Sunday, October 20, 2019     Volume: 20, Issue: 33
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Santa Maria Sun / Art

The following article was posted on October 1st, 2019, in the Santa Maria Sun - Volume 20, Issue 31 [ Submit a Story ]
The following articles were printed from Santa Maria Sun [santamariasun.com] - Volume 20, Issue 31

PCPA Casting Director Erik Stein discusses new step-by-step guidebook on preparing for auditions

By CALEB WISEBLOOD

From starring opposite Tim Curry on Broadway to performing in countless PCPA productions over the last two decades, local thespian Erik Stein still considers teaching theater arts the most rewarding aspect of his career.


Proceed without caution
Erik Stein’s new book, No Caution!: A Step-by-Step Guide to Preparing Auditions for Universities, Colleges, Conservatories, and Beyond, was released on Sept. 1 and is available to order through amazon.com, target.com, and other outlets.

CAUTIONARY TALES
PCPA Casting Director and Recruitment Coordinator Erik Stein released his new auditioning guidebook, No Caution!, on Sept. 1.
PHOTO COURTESY OF ERIK STEIN

“Of all the things I do, nothing compares to feeling like I might be making a difference in a young actor’s life,” the PCPA casting director and recruitment coordinator told the Sun.

Stein recently opened up about his new book, No Caution!: A Step-by-Step Guide to Preparing Auditions for Universities, Colleges, Conservatories, and Beyond. The idea to write the auditioning guide dawned on him after hosting one of his theater workshops at a teachers conference two years ago.

One teacher in attendance suggested that Stein translate the workshop to book form. Over the course of the year that followed, Stein spent several weekends compiling the book in spurts, and here we are.

Sun: How would you describe the early stages of writing No Caution? Was it ever a challenge to organize your thoughts?

Stein: Honestly, the book kind of poured out of me. I’ve been leading workshops and teaching this subject for over a decade. I just pretended I was standing in front of a group of students and their teachers and wrote down everything I wanted to say to them.


HEAD OGRE HEELS
Stein starred as everyone’s favorite big, friendly (not at first) ogre in PCPA’s 2016 production of Shrek The Musical.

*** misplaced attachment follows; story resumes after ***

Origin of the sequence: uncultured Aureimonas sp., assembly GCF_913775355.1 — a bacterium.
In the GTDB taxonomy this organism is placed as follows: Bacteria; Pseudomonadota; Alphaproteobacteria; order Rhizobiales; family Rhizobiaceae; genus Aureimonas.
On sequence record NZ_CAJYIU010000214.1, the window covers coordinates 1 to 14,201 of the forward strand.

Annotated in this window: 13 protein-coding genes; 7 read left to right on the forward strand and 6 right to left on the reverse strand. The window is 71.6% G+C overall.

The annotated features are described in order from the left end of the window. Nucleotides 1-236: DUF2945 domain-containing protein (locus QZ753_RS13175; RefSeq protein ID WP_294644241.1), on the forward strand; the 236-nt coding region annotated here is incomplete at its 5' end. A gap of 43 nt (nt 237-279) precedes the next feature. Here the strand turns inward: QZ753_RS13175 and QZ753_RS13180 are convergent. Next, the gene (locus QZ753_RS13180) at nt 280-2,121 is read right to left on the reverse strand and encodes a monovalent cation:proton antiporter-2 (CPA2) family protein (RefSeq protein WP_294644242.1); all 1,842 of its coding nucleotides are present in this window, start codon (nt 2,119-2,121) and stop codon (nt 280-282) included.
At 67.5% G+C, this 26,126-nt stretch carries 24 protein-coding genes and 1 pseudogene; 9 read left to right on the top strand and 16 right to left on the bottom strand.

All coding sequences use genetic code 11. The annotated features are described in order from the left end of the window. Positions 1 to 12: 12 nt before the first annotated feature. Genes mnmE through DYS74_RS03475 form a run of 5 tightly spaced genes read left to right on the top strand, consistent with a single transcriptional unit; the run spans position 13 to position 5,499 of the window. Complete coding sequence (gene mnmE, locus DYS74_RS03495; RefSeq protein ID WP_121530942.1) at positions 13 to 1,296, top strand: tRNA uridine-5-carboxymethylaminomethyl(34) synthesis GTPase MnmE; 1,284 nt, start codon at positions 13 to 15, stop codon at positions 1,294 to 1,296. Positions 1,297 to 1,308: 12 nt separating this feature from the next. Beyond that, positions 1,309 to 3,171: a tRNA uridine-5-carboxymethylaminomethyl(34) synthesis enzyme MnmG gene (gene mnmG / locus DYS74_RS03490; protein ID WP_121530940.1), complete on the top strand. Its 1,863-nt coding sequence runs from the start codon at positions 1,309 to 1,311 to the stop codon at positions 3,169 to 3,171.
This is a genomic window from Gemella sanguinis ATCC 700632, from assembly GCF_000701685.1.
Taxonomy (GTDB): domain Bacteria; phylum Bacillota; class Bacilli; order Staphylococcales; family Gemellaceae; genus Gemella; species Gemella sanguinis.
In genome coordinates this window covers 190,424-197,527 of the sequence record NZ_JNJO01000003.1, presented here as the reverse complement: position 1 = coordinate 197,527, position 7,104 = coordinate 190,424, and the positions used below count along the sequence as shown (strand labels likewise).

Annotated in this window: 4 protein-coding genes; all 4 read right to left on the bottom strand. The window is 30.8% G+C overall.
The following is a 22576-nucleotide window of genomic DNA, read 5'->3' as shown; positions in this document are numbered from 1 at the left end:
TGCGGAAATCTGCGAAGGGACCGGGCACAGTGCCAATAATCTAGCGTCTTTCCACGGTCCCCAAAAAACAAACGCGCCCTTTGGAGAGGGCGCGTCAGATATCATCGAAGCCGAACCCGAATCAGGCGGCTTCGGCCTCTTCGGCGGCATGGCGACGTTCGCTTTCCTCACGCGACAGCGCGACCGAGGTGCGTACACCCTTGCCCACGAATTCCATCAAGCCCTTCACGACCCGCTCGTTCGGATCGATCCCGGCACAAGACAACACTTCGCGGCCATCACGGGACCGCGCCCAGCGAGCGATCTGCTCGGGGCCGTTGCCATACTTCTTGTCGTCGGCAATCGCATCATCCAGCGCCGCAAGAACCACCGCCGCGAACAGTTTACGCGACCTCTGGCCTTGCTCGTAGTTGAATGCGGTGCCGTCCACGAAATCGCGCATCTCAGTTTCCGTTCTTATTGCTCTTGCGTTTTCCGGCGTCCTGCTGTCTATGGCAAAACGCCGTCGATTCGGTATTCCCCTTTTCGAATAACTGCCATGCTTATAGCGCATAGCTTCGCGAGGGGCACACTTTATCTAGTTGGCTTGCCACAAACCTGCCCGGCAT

PHOTO COURTESY OF ERIK STEIN

Sun: In your artist statement on PCPA’s website, you described your mentorship role as aiming to “teach you the rules, and then encourage you to break them.” Does that philosophy come into play with No Caution?

Stein: Yes it does. The interesting thing about auditioning is one might say there are no rules. It is very subjective. What one person finds hilarious, another may find absurd. What I find brilliant could be monotonous to the person sitting next to me.

Sun: How did you find the right balance between the two—following the rules versus throwing them out?

Stein: My goal is to inspire young actors to think like a casting director … to think like a decision maker. I want them to think less about what I want to see and instead focus on what they would want to see if they were the decision maker behind the table. They can’t control what I want to see, but they can control what they want to show me. I want to give young actors the tools to prepare their auditions the same way they prepare for an opening night performance. I empower young actors to walk into the room as if this is opening night, and I am lucky because I have the exclusive ticket to their one-person show.


SUNRISE TO SUNSET
The first song Stein ever sung at an audition was “If I Were a Rich Man,” from Fiddler on the Roof, as a teenager. In 2013, he took on the role of Tevye in PCPA’s iteration.
FILE PHOTO COURTESY OF LUIS ESCOBAR/REFLECTIONS PHOTOGRAPHY STUDIO

Sun: Do you remember the first role you ever auditioned for?

Stein: I remember auditioning for a show called Magic Theatre when I was 13 years old, and I tried to sing a Huey Lewis and the News song. I had only ever practiced the song by singing with the radio. The piano player started playing the song, and I stopped and said, “That’s not how it goes.” Not a good idea to criticize the piano player during your audition. Fortunately, the decision maker behind the table took pity on me and asked if I like any Broadway musicals. I said yes and that I like Fiddler on the Roof. She asked if I knew the song “If I Were a Rich Man.” I said yes, and she asked me to sing a bit of that. It went OK, and I got to be in the show.

Sun: Looking back, do you wish you had a book like this beforehand?

Stein: I really wish I had a book like No Caution! when I was a young actor. To have something that would have given me an idea of what to expect when I walked into the room would have been so comforting. A guide that outlined how to prepare and how to find audition material would have given me valuable confidence, the confidence to walk into the room as an equal instead of walking into the room like I had been called to the principal’s office. Confidence is so appealing. I tell my students that I like actors who are confident without being cocky. Preparation helps build confidence. When I am recruiting for the PCPA’s Conservatory, I look for the three P’s: preparation, potential, and passion. I hope my book gives young actors the tools to prepare, so they can show me their potential, and I think my book celebrates the passion it takes to have a life in the theater. 

Arts Editor Caleb Wiseblood is more familiar with the five D’s of dodgeball. Throw some wrenches his way at cwiseblood@santamariasun.com




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